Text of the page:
Communities across the nation have recently seen the streets erupt in protest against racial injustice, and the mostly tranquil towns along the Hudson have been no exceptions.
Since the death of George Floyd at the hands of Minneapolis police on Memorial Day 2020 triggered a tidal wave of civil disobedience, much of the protestors’ ire has been directed toward members of law enforcement.
Peekskill and Tarrytown have seen some of the largest recent protests in our area, and their respective police chiefs spoke with us to give their perspectives on the outcry for police reform, as well as measures they’ve taken toward improving relations with residents.
Tarrytown Chief John Barbelet responded to questions during a phone interview, while Chief Donald Halmy of Peekskill replied via email to the same questions.
“We have always worked hard to maintain a good relationship with the community, and that has continued through this process,” said Chief Halmy.
As far as ensuring his department is prepared for possible violence arising during the protests, Halmy said that other local police departments are readily available to help, a cooperative effort expedited by Covid-19 response, which established the routine of online conferencing between departments.
“Before every protest,” said Chief Halmy, “officers are briefed on the logistics of the event, and always reminded to act in a neutral and professional manner with the main focus on the safety of everyone.
Similarly, Chief Barbelet discussed the extensive training his officers already had for deescalating volatile – or violent — situations, as well as refreshers and new training.
The preparation came into play at the end of June, when a Black Lives Matter protest clashed with a competing Back the Blue rally, supporting police in Tarrytown. While tense arguments occurred between the conflicting sides, the events remained conflict-free.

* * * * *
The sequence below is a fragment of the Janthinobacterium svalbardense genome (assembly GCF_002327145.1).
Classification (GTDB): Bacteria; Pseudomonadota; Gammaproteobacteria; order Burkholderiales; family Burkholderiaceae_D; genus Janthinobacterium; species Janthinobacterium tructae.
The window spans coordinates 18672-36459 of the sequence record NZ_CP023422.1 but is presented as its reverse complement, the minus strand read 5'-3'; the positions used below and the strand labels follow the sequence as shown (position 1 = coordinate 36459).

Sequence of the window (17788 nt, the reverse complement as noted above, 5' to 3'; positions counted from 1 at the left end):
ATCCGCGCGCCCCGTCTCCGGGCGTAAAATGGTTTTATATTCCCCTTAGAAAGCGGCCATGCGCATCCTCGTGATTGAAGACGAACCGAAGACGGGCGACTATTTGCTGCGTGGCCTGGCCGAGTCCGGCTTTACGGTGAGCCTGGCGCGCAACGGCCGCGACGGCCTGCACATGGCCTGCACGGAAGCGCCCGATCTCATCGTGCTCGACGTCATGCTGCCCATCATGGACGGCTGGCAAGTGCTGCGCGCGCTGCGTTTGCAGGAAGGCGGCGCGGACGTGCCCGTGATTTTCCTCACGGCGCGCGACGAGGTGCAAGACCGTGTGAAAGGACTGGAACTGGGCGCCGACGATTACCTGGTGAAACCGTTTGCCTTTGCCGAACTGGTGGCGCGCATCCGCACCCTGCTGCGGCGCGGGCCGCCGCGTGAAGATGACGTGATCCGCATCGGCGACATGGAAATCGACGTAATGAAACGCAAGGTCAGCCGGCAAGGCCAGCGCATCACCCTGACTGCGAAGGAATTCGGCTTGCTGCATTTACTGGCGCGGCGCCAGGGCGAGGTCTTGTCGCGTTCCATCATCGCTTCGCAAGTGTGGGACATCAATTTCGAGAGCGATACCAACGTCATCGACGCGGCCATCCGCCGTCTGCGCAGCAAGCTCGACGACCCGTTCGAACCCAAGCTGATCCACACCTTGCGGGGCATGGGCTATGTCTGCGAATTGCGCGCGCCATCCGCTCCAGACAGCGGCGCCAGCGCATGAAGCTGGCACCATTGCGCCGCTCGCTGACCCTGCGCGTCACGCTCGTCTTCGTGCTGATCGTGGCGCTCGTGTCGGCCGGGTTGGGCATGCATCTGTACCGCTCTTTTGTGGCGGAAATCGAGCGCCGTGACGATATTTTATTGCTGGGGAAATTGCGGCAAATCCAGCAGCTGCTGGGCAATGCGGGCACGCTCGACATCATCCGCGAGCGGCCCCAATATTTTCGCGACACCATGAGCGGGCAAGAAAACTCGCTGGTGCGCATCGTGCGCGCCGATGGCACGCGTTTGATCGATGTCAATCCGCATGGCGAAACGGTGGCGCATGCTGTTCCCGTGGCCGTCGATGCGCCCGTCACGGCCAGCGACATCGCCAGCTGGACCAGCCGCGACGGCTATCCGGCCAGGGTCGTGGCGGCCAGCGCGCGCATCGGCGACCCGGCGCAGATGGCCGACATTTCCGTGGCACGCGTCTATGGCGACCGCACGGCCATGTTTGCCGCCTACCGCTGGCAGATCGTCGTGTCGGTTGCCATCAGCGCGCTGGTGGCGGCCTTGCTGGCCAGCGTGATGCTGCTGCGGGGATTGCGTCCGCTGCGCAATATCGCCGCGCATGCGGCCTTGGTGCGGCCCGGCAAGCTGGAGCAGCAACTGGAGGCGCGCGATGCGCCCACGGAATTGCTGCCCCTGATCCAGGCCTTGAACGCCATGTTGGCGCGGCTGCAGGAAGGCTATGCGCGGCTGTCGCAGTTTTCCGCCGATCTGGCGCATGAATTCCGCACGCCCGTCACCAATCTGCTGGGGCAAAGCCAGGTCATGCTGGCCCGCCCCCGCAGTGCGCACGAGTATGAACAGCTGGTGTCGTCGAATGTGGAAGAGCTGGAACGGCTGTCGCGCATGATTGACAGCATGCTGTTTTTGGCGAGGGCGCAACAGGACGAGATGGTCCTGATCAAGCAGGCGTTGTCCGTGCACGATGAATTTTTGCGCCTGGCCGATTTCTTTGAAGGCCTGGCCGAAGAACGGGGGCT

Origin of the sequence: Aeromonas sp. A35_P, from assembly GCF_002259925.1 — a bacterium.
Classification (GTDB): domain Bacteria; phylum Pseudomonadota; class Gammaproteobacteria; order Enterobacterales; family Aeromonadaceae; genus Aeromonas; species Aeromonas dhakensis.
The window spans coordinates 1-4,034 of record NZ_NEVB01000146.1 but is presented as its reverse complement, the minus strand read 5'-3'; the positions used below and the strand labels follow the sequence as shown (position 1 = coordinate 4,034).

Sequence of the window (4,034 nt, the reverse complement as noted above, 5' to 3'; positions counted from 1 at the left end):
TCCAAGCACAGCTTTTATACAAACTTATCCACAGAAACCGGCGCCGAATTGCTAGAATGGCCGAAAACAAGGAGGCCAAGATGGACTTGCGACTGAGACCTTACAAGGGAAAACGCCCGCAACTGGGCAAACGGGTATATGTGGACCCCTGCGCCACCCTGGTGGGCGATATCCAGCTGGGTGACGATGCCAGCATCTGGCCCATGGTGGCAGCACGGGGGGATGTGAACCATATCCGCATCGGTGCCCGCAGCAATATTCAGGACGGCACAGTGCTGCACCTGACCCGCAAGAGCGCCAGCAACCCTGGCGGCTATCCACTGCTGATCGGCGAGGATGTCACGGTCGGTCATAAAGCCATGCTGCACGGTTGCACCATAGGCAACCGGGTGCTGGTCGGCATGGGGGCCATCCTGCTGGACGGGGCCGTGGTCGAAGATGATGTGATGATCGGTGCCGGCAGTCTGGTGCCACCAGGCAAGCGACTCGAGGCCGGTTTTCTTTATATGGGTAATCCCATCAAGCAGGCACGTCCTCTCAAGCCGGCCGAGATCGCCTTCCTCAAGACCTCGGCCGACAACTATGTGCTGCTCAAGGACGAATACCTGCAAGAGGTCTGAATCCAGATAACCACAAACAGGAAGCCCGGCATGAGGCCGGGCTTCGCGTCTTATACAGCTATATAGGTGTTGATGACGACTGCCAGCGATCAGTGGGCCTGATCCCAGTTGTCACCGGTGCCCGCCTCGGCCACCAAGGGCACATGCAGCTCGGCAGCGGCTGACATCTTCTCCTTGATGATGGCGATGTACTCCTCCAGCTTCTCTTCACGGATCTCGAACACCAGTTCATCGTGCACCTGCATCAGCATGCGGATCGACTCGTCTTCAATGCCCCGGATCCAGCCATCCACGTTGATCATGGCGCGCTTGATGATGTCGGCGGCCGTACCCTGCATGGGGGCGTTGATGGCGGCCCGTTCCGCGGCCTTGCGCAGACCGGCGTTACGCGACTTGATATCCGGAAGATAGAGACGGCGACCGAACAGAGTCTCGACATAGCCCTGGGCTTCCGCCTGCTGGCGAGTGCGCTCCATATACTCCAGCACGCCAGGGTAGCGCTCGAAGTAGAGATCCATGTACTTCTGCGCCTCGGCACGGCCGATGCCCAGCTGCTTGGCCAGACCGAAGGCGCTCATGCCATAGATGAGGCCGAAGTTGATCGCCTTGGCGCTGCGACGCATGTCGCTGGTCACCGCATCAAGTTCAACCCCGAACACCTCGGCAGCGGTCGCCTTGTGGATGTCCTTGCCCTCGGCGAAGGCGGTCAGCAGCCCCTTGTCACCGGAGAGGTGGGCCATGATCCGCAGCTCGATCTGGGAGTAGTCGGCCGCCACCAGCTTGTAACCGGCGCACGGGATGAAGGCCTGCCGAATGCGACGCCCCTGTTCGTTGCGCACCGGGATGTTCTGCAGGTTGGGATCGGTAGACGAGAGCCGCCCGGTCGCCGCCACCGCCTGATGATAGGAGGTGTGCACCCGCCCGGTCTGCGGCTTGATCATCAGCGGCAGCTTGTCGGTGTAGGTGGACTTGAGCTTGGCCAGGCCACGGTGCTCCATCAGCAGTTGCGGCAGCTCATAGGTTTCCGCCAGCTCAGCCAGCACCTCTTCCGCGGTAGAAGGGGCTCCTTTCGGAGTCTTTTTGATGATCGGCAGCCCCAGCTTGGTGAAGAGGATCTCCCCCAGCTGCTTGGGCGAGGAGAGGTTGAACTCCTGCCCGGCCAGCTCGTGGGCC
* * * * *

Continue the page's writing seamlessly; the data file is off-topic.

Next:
Still, Barbelet hopes protestors stay mindful that there’s only so much his officers can do in a given scenario. “What happens at a protest for it to remain peaceful is a two-way street,” he said.
“The police have to maintain their professionalism, and have some thick skin sometimes, and the protestors have to realize that we’re out there to maintain the safety for the public—not just for them, but for everyone in the area.”
As the emotional intensity behind Black Lives Matter has mushroomed into a historic, multi-racial movement, both Barbelet and Halmy recognize the importance of keeping an open dialogue.
“One of the keys to ensuring a safe and peaceful event is to have good communication with the organizers of the event,” said Halmy. “Most negative influencers tend to come from outside the jurisdiction and usually the organizers do not condone these behaviors. Being on the same page helps to negate some of these fears.”
Barbelet also said he and his officers try to maintain communication with protest organizers, “because we respect their rights to protest.”
With the protests adding to the pressure–cooker environment of the combatively partisan political climate and families and friends physically separated and struggling financially due to the pandemic, Halmy stressed the importance of remaining optimistic about the fight for equality.
He said, “The main approach is to focus on the positive nature of social change,” he said. “Most people will approve of changes that focus on things like equality and the end to any discrimination. While most of us can be initially resistant to change, as long as the positives can be realized, then it’s easier to promote. If the approach comes off as being anti-police, then morale can suffer.”
Barbelet concurred with that sentiment, and also sees room for improvement through police reform.
WORDS TO THE WISE
“With all these reforms, we need to do it together,” he said. “If you continue to vilify law enforcement in general, you’re going to lose very good police officers—ones who are progressive, ones who are out there to serve the community in the proper fashion; you’re going to lose those.
“Then you’re also not going to get good, qualified candidates to want to take the job. And when I say ‘good, qualified candidates,’ I’m also talking about some of these teenagers who are out there protesting. I would welcome them to take the police test and come in here and bring their ideals and their trains of thought.”
At the end of the day, Chief Barbelet wants everyone to know the role of the local police: “Our job is to support freedom of speech, our job is to keep everyone safe.”
Jon Jackson is a writer and editor who hails from Brooklyn.